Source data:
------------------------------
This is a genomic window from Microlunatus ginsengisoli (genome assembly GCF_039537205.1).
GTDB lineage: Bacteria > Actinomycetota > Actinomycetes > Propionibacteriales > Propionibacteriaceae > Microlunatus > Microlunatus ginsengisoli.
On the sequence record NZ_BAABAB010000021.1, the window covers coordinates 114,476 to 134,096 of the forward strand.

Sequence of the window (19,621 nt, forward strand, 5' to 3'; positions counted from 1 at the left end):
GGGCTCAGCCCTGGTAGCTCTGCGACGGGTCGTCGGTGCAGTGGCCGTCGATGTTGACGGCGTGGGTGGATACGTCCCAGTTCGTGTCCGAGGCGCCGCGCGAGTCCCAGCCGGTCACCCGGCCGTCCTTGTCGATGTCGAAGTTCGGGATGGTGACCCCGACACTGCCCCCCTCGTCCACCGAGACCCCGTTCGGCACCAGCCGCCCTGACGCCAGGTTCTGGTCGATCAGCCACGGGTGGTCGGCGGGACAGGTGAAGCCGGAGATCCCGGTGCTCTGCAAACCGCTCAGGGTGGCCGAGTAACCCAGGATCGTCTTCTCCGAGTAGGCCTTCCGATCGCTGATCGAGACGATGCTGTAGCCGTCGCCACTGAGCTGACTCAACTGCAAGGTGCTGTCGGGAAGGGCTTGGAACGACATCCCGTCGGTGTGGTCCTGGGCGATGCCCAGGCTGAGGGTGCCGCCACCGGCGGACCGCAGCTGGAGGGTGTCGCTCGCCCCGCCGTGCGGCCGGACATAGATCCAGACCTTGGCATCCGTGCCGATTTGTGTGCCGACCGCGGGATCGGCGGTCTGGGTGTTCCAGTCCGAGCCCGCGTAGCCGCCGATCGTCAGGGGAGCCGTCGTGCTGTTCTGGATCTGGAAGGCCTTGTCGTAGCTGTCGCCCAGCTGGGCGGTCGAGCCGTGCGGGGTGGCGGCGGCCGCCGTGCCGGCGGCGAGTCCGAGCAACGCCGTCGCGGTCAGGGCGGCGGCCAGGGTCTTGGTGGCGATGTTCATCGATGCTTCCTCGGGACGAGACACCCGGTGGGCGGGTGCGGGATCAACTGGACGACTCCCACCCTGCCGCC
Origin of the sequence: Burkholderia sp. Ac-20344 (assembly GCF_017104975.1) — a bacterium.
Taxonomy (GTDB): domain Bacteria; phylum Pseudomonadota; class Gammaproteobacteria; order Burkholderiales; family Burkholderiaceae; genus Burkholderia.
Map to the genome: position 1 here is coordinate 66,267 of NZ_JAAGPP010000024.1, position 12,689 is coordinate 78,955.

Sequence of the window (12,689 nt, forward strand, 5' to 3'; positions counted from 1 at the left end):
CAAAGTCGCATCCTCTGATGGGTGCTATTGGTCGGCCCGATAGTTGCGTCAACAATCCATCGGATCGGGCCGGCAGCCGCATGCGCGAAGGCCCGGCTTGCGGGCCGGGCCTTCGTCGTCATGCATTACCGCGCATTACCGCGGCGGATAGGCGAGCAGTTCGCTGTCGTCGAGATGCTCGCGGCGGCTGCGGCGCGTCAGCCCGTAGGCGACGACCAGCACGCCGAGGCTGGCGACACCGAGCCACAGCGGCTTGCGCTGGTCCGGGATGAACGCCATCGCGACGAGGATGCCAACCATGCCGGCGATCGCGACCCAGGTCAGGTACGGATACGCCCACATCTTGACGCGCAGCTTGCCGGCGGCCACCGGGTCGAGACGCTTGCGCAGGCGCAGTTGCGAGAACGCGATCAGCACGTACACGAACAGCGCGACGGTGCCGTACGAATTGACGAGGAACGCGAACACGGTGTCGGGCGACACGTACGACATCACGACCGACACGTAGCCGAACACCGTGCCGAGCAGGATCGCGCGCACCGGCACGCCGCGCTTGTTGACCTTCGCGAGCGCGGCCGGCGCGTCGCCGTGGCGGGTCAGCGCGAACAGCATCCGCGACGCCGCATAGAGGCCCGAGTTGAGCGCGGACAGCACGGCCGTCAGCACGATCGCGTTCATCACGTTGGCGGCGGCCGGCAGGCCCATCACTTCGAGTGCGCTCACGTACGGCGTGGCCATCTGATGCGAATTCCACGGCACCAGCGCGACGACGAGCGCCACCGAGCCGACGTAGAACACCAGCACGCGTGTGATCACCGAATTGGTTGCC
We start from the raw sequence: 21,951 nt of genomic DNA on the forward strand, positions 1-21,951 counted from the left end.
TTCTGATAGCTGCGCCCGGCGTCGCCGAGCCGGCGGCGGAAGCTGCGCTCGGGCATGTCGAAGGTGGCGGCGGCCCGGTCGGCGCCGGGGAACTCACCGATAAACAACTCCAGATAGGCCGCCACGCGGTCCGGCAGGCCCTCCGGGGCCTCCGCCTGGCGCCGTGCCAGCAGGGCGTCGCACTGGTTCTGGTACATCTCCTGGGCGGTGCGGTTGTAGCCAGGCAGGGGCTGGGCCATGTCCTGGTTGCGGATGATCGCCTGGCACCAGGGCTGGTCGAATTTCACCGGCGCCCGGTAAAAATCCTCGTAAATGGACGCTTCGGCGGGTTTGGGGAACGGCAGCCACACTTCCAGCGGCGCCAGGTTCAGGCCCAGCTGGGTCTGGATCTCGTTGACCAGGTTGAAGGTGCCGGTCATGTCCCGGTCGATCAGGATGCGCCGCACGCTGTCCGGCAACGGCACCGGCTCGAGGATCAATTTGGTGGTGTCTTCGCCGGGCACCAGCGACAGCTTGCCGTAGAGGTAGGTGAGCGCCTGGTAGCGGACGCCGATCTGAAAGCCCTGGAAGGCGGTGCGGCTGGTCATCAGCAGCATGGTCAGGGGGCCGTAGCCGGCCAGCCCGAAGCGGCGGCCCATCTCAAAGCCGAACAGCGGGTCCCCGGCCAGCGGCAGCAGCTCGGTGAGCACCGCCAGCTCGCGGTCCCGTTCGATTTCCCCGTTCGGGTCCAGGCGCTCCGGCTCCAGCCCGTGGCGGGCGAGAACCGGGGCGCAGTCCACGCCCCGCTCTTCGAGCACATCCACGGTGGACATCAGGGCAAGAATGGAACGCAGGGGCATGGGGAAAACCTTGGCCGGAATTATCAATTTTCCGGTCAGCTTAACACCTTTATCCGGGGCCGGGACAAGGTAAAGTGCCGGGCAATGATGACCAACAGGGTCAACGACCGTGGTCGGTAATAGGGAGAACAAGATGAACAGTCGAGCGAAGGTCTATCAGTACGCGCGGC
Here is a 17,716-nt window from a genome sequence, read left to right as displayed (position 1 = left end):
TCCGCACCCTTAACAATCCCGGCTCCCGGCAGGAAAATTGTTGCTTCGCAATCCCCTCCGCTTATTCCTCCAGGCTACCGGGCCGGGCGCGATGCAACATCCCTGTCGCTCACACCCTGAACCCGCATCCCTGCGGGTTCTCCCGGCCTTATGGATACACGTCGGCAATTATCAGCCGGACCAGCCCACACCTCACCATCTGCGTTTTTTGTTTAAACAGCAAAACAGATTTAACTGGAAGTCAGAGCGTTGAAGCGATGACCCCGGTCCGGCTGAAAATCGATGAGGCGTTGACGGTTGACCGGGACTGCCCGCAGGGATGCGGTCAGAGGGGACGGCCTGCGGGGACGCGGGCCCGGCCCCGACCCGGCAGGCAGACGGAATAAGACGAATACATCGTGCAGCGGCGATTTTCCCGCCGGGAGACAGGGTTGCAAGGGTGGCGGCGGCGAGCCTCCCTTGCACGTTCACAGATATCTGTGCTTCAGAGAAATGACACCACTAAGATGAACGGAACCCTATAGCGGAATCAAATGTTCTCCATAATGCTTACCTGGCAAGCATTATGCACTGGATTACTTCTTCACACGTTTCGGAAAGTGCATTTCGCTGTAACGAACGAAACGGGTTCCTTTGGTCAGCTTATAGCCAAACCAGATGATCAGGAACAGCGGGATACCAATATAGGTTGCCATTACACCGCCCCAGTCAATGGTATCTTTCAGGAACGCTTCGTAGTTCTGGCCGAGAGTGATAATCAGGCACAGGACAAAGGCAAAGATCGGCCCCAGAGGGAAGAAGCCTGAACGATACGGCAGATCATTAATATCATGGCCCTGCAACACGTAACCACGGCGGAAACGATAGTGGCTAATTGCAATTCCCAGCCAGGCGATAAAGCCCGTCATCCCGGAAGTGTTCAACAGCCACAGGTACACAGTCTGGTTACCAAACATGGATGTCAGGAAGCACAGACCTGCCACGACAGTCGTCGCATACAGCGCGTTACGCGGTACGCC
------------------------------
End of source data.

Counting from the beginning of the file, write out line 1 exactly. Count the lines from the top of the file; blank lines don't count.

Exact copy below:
This is a genomic window from Microlunatus ginsengisoli (genome assembly GCF_039537205.1).